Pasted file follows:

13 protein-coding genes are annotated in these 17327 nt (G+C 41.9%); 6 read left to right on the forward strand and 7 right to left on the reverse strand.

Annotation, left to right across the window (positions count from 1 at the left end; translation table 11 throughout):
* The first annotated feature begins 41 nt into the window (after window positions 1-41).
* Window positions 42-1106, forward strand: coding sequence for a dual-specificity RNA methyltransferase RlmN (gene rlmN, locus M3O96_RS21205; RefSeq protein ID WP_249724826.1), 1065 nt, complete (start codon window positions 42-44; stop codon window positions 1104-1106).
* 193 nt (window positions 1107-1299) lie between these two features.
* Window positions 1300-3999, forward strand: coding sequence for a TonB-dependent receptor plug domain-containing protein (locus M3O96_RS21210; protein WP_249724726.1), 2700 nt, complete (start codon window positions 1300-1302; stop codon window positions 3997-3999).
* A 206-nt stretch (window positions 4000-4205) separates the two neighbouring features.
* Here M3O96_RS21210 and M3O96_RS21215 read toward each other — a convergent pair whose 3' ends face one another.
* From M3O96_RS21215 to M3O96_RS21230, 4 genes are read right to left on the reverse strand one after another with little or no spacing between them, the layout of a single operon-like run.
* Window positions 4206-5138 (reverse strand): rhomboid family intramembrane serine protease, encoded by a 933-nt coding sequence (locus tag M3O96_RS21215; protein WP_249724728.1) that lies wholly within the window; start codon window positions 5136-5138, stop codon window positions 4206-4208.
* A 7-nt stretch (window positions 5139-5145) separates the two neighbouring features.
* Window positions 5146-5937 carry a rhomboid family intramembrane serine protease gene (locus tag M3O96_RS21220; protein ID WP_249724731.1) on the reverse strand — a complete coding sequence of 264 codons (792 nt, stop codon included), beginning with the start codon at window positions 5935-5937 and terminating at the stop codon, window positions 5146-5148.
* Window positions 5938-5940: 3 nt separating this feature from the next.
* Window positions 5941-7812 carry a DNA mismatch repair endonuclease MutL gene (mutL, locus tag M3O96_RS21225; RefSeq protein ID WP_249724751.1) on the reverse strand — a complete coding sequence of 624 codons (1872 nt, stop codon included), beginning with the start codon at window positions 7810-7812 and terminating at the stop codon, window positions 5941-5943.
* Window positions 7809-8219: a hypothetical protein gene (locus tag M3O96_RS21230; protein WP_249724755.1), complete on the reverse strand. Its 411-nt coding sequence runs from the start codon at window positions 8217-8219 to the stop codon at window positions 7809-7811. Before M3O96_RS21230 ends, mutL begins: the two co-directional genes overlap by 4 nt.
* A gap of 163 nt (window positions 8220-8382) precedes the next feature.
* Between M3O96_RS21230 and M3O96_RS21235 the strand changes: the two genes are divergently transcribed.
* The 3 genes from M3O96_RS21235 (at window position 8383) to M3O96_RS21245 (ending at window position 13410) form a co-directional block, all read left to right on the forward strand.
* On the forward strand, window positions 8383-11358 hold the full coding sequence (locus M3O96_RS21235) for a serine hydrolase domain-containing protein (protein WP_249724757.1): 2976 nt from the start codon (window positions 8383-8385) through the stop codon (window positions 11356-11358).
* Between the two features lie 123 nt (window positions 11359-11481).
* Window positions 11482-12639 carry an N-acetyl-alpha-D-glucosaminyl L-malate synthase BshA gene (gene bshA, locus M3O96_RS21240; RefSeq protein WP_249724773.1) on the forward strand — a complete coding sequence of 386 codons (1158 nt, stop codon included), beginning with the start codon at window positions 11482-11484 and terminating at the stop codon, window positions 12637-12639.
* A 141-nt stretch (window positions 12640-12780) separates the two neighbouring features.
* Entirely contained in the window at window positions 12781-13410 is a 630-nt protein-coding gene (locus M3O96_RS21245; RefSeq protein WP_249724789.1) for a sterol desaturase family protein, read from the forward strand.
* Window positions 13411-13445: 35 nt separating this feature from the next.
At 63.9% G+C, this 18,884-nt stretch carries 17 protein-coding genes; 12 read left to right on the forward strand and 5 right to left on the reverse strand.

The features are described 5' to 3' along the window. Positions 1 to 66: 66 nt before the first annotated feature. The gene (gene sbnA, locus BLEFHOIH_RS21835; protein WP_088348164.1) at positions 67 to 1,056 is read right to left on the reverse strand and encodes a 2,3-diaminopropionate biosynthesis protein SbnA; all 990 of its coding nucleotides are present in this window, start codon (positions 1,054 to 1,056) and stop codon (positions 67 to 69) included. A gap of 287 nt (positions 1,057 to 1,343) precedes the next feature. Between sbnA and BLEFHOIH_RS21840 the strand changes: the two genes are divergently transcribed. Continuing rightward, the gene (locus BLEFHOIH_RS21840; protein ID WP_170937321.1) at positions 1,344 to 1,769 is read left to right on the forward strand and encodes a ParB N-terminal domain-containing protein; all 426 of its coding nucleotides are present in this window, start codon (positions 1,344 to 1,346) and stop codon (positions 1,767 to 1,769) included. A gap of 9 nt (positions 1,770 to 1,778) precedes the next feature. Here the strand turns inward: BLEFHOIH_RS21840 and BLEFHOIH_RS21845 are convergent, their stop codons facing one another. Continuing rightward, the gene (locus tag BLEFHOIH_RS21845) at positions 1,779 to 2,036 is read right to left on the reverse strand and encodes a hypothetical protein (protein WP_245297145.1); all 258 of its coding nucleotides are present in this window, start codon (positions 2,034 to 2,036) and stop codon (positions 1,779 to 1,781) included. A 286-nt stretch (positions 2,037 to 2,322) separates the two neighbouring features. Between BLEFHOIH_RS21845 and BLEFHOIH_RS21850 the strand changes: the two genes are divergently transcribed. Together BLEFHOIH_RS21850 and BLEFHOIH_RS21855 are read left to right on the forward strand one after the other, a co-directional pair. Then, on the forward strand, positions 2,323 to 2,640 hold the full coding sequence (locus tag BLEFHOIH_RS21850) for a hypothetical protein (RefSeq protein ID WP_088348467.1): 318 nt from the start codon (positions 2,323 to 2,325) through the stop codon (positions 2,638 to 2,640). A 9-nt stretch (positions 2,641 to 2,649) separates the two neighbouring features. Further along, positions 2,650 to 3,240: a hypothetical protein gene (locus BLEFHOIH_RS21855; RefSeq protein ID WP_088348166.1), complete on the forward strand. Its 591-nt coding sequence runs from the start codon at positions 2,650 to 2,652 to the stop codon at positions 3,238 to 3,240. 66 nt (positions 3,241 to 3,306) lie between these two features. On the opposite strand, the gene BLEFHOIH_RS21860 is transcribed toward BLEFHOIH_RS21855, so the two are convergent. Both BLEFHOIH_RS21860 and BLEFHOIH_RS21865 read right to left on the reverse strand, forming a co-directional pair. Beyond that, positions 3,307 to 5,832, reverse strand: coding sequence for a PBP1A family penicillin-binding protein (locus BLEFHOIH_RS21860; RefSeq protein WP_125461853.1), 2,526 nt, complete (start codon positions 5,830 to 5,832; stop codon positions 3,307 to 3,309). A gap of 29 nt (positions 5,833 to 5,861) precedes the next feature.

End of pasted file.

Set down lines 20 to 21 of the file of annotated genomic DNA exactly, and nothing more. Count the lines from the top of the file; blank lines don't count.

* Between the two features lie 123 nt (window positions 11359-11481).
* Window positions 11482-12639 carry an N-acetyl-alpha-D-glucosaminyl L-malate synthase BshA gene (gene bshA, locus M3O96_RS21240; RefSeq protein WP_249724773.1) on the forward strand — a complete coding sequence of 386 codons (1158 nt, stop codon included), beginning with the start codon at window positions 11482-11484 and terminating at the stop codon, window positions 12637-12639.